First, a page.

Late mediation makes Doha sink further
Sawsan Al Shaer/Al Arabiya/August 12/17
The delay in finalizing the Qatari problem escalates the situation and makes us more distant with Qatar. The more mediators renew their efforts, the more Qatar thinks it is right and that everyone wants to please it. This only makes the Qatari command madder as it commits more mistakes. Qatar took things too far and exposed more than one face since the boycotting decision was made against it. As efforts to resolve the crisis renewed, Qatar negatively acted towards us and towards mediators as its media has been even working to obstruct mediations and prevent restoring things to normal.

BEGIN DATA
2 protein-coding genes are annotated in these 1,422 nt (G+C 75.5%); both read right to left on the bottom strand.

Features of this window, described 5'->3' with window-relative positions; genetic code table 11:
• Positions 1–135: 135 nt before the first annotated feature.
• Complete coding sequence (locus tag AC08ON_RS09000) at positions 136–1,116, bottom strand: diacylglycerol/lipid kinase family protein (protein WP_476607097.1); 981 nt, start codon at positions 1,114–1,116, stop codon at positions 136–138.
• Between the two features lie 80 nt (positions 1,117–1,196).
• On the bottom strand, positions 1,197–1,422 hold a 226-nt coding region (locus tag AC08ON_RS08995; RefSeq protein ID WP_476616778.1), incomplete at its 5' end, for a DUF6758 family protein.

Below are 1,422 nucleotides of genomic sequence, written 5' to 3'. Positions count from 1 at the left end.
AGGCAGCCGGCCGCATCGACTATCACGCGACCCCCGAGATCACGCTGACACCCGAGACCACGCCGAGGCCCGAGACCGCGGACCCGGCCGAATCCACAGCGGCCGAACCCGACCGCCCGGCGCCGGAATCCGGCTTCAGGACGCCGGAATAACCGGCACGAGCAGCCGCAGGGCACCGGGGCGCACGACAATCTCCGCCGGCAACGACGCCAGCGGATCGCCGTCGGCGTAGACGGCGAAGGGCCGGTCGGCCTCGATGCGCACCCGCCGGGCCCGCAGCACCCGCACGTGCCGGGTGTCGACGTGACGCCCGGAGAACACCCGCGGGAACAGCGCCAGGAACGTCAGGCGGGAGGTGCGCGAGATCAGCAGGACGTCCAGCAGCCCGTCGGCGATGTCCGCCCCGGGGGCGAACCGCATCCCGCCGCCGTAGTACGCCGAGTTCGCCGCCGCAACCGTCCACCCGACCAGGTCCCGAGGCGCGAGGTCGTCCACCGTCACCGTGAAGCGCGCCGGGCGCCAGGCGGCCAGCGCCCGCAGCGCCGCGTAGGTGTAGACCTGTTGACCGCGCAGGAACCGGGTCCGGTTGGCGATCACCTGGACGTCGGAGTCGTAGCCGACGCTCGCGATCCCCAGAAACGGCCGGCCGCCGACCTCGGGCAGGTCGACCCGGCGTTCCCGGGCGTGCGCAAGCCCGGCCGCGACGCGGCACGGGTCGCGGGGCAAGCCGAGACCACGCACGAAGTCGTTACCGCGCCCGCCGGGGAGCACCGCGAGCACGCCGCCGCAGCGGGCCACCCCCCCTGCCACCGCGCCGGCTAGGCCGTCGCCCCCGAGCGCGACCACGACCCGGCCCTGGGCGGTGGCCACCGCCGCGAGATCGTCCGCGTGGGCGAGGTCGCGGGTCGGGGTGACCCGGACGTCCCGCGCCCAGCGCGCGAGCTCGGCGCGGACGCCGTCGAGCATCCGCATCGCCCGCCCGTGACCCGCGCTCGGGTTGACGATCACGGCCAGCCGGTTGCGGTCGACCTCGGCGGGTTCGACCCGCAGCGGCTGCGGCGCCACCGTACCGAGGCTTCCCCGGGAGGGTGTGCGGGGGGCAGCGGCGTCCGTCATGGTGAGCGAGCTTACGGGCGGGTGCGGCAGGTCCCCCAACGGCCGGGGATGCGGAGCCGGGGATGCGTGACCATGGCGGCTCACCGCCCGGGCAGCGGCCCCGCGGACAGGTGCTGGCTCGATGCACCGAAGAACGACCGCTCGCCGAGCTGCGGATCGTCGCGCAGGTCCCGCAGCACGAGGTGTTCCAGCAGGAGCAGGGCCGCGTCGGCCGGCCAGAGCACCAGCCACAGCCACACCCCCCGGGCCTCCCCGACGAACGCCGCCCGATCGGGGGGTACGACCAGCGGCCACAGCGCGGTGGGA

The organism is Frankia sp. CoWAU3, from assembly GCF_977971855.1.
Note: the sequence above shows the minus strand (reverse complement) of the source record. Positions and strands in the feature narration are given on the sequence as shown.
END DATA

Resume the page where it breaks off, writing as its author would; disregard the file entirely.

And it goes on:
Just when Kuwait’s Emir Sabah al-Ahmad dispatched an envoy to revive Qatar’s hopes, Doha’s media outlets intentionally acted like Iranian media outlets while covering Al-Awamiyah events in Saudi Arabia. They used the same terms used by the Iranian Kayhan daily! Qatar led to the failure of the first mediation efforts as it lightly dealt with the matter and published the demands before meeting with Kuwait’s emir. It’s now exploiting the Kuwaiti envoy’s visit to cross all red lines and side with Iran in how it sees Al-Awamiyah developments. It’s doing so although it knows that to Saudi Arabia, Al-Awamiyah is a national security matter and a red line. Qatar thinks it’s being smart when it disregards the Saudi Arabia’s security and Kuwait’s mediation. However, Doha must realize that when it begins to match its media policy with Iran’s, then it means it chose to match Iranian goals. Whom does Qatar think Saudi Arabia is fighting in Al-Awamiyah? Saudi Arabia, like Bahrain, is fighting the soldiers and servants of Iran in the region. Those who fortified themselves in the village of Diraz in Bahrain and in Al-Awamiyah in Saudi Arabia are fighting the Bahraini and Saudi states and declaring war against them. They are funded and trained by Iran. Qatar then comes and underestimates all these threats against the security of Gulf states! And it thinks these are nothing more than media debates?! And when does it do that? When mediations start again to save it!